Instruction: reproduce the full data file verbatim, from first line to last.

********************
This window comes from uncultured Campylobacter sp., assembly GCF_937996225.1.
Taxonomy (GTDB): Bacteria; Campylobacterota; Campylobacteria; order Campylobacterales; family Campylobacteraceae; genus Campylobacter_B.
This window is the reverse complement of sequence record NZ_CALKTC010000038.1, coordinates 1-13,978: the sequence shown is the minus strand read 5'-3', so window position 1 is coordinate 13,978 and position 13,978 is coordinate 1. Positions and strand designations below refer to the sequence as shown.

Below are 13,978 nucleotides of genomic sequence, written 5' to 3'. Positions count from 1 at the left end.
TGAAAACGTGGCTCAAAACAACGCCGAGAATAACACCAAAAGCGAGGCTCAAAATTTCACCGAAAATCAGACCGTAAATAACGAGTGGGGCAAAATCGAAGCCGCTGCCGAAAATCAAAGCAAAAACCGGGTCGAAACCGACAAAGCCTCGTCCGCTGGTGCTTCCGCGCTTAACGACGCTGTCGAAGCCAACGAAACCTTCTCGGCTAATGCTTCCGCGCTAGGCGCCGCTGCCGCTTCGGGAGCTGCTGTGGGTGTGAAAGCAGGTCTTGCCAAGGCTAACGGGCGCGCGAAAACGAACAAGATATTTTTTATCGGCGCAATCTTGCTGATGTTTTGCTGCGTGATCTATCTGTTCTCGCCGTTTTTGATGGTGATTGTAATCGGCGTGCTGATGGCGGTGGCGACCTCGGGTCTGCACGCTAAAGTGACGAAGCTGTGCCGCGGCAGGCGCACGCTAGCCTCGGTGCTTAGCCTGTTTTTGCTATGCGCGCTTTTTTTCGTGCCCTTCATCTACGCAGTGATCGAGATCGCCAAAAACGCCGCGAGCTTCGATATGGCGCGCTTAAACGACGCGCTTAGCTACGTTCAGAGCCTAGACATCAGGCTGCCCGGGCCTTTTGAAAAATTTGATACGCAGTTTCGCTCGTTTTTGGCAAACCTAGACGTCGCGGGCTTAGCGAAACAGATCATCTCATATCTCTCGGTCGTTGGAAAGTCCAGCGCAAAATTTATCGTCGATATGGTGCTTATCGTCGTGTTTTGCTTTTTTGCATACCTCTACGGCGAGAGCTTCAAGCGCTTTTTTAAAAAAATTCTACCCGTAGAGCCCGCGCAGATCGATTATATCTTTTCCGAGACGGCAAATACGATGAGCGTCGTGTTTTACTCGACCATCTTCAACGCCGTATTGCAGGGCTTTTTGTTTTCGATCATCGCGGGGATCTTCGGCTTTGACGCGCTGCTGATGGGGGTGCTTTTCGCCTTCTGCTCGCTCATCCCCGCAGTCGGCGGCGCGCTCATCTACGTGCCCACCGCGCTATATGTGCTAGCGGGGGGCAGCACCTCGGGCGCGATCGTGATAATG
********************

This window comes from uncultured Campylobacter sp., assembly GCF_937996225.1.
Taxonomy (GTDB): Bacteria; Campylobacterota; Campylobacteria; order Campylobacterales; family Campylobacteraceae; genus Campylobacter_B.
This window is the reverse complement of sequence record NZ_CALKTC010000038.1, coordinates 1-13,978: the sequence shown is the minus strand read 5'-3', so window position 1 is coordinate 13,978 and position 13,978 is coordinate 1. Positions and strand designations below refer to the sequence as shown.

Below are 13,978 nucleotides of genomic sequence, written 5' to 3'. Positions count from 1 at the left end.
TGAAAACGTGGCTCAAAACAACGCCGAGAATAACACCAAAAGCGAGGCTCAAAATTTCACCGAAAATCAGACCGTAAATAACGAGTGGGGCAAAATCGAAGCCGCTGCCGAAAATCAAAGCAAAAACCGGGTCGAAACCGACAAAGCCTCGTCCGCTGGTGCTTCCGCGCTTAACGACGCTGTCGAAGCCAACGAAACCTTCTCGGCTAATGCTTCCGCGCTAGGCGCCGCTGCCGCTTCGGGAGCTGCTGTGGGTGTGAAAGCAGGTCTTGCCAAGGCTAACGGGCGCGCGAAAACGAACAAGATATTTTTTATCGGCGCAATCTTGCTGATGTTTTGCTGCGTGATCTATCTGTTCTCGCCGTTTTTGATGGTGATTGTAATCGGCGTGCTGATGGCGGTGGCGACCTCGGGTCTGCACGCTAAAGTGACGAAGCTGTGCCGCGGCAGGCGCACGCTAGCCTCGGTGCTTAGCCTGTTTTTGCTATGCGCGCTTTTTTTCGTGCCCTTCATCTACGCAGTGATCGAGATCGCCAAAAACGCCGCGAGCTTCGATATGGCGCGCTTAAACGACGCGCTTAGCTACGTTCAGAGCCTAGACATCAGGCTGCCCGGGCCTTTTGAAAAATTTGATACGCAGTTTCGCTCGTTTTTGGCAAACCTAGACGTCGCGGGCTTAGCGAAACAGATCATCTCATATCTCTCGGTCGTTGGAAAGTCCAGCGCAAAATTTATCGTCGATATGGTGCTTATCGTCGTGTTTTGCTTTTTTGCATACCTCTACGGCGAGAGCTTCAAGCGCTTTTTTAAAAAAATTCTACCCGTAGAGCCCGCGCAGATCGATTATATCTTTTCCGAGACGGCAAATACGATGAGCGTCGTGTTTTACTCGACCATCTTCAACGCCGTATTGCAGGGCTTTTTGTTTTCGATCATCGCGGGGATCTTCGGCTTTGACGCGCTGCTGATGGGGGTGCTTTTCGCCTTCTGCTCGCTCATCCCCGCAGTCGGCGGCGCGCTCATCTACGTGCCCACCGCGCTATATGTGCTAGCGGGGGGCAGCACCTCGGGCGCGATCGTGATAATG